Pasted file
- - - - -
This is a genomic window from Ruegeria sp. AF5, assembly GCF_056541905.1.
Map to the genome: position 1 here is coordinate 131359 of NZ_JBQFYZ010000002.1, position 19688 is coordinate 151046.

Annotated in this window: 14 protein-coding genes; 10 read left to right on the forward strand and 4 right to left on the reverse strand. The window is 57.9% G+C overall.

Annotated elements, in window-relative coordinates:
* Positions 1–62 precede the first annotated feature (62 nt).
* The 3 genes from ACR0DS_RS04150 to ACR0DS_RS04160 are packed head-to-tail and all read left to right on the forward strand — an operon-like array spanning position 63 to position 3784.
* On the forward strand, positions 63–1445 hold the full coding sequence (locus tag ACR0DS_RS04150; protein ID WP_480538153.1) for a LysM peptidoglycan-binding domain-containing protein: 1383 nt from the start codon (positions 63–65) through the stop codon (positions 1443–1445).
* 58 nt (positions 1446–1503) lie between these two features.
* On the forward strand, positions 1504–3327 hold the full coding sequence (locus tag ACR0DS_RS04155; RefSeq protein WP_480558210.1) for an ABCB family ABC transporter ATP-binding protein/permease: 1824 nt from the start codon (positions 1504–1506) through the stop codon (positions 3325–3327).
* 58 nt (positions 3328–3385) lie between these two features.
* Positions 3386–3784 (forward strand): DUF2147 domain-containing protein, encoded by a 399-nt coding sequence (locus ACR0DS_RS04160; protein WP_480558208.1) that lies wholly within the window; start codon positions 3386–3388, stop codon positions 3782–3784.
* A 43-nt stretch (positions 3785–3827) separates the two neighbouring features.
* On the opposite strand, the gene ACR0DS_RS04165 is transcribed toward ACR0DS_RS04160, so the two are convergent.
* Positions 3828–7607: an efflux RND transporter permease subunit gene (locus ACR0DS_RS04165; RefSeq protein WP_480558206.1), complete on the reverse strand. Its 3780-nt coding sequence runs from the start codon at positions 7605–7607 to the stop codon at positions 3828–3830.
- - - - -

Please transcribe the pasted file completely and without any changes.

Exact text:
This is a genomic window from Ruegeria sp. AF5, assembly GCF_056541905.1.
Map to the genome: position 1 here is coordinate 131359 of NZ_JBQFYZ010000002.1, position 19688 is coordinate 151046.

Annotated in this window: 14 protein-coding genes; 10 read left to right on the forward strand and 4 right to left on the reverse strand. The window is 57.9% G+C overall.

Annotated elements, in window-relative coordinates:
* Positions 1–62 precede the first annotated feature (62 nt).
* The 3 genes from ACR0DS_RS04150 to ACR0DS_RS04160 are packed head-to-tail and all read left to right on the forward strand — an operon-like array spanning position 63 to position 3784.
* On the forward strand, positions 63–1445 hold the full coding sequence (locus tag ACR0DS_RS04150; protein ID WP_480538153.1) for a LysM peptidoglycan-binding domain-containing protein: 1383 nt from the start codon (positions 63–65) through the stop codon (positions 1443–1445).
* 58 nt (positions 1446–1503) lie between these two features.
* On the forward strand, positions 1504–3327 hold the full coding sequence (locus tag ACR0DS_RS04155; RefSeq protein WP_480558210.1) for an ABCB family ABC transporter ATP-binding protein/permease: 1824 nt from the start codon (positions 1504–1506) through the stop codon (positions 3325–3327).
* 58 nt (positions 3328–3385) lie between these two features.
* Positions 3386–3784 (forward strand): DUF2147 domain-containing protein, encoded by a 399-nt coding sequence (locus ACR0DS_RS04160; protein WP_480558208.1) that lies wholly within the window; start codon positions 3386–3388, stop codon positions 3782–3784.
* A 43-nt stretch (positions 3785–3827) separates the two neighbouring features.
* On the opposite strand, the gene ACR0DS_RS04165 is transcribed toward ACR0DS_RS04160, so the two are convergent.
* Positions 3828–7607: an efflux RND transporter permease subunit gene (locus ACR0DS_RS04165; RefSeq protein WP_480558206.1), complete on the reverse strand. Its 3780-nt coding sequence runs from the start codon at positions 7605–7607 to the stop codon at positions 3828–3830.